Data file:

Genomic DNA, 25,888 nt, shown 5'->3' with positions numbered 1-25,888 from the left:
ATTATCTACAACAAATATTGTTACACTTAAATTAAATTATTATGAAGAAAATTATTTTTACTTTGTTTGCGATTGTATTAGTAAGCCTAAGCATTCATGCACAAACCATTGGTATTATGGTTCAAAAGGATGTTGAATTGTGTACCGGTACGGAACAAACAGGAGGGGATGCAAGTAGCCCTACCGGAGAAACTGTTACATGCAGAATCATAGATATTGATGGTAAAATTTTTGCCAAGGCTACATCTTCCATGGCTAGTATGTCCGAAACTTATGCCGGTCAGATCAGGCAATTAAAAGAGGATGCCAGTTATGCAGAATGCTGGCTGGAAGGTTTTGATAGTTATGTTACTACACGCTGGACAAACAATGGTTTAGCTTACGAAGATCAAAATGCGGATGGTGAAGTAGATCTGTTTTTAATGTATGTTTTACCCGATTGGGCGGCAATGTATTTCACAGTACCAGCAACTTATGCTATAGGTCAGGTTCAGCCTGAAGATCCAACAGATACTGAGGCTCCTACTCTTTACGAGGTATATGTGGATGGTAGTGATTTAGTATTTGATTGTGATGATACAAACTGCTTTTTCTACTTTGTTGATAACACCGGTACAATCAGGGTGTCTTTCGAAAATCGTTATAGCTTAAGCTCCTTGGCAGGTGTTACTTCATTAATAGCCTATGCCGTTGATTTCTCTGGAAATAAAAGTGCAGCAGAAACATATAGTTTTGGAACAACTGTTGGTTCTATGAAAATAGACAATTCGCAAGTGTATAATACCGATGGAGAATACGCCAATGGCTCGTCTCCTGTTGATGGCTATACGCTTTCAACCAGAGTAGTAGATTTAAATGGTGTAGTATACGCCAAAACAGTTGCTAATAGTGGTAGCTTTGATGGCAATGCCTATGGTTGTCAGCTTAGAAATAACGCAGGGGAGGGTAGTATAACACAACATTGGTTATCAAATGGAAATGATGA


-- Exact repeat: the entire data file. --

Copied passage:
Genomic DNA, 25,888 nt, shown 5'->3' with positions numbered 1-25,888 from the left:
ATTATCTACAACAAATATTGTTACACTTAAATTAAATTATTATGAAGAAAATTATTTTTACTTTGTTTGCGATTGTATTAGTAAGCCTAAGCATTCATGCACAAACCATTGGTATTATGGTTCAAAAGGATGTTGAATTGTGTACCGGTACGGAACAAACAGGAGGGGATGCAAGTAGCCCTACCGGAGAAACTGTTACATGCAGAATCATAGATATTGATGGTAAAATTTTTGCCAAGGCTACATCTTCCATGGCTAGTATGTCCGAAACTTATGCCGGTCAGATCAGGCAATTAAAAGAGGATGCCAGTTATGCAGAATGCTGGCTGGAAGGTTTTGATAGTTATGTTACTACACGCTGGACAAACAATGGTTTAGCTTACGAAGATCAAAATGCGGATGGTGAAGTAGATCTGTTTTTAATGTATGTTTTACCCGATTGGGCGGCAATGTATTTCACAGTACCAGCAACTTATGCTATAGGTCAGGTTCAGCCTGAAGATCCAACAGATACTGAGGCTCCTACTCTTTACGAGGTATATGTGGATGGTAGTGATTTAGTATTTGATTGTGATGATACAAACTGCTTTTTCTACTTTGTTGATAACACCGGTACAATCAGGGTGTCTTTCGAAAATCGTTATAGCTTAAGCTCCTTGGCAGGTGTTACTTCATTAATAGCCTATGCCGTTGATTTCTCTGGAAATAAAAGTGCAGCAGAAACATATAGTTTTGGAACAACTGTTGGTTCTATGAAAATAGACAATTCGCAAGTGTATAATACCGATGGAGAATACGCCAATGGCTCGTCTCCTGTTGATGGCTATACGCTTTCAACCAGAGTAGTAGATTTAAATGGTGTAGTATACGCCAAAACAGTTGCTAATAGTGGTAGCTTTGATGGCAATGCCTATGGTTGTCAGCTTAGAAATAACGCAGGGGAGGGTAGTATAACACAACATTGGTTATCAAATGGAAATGATGA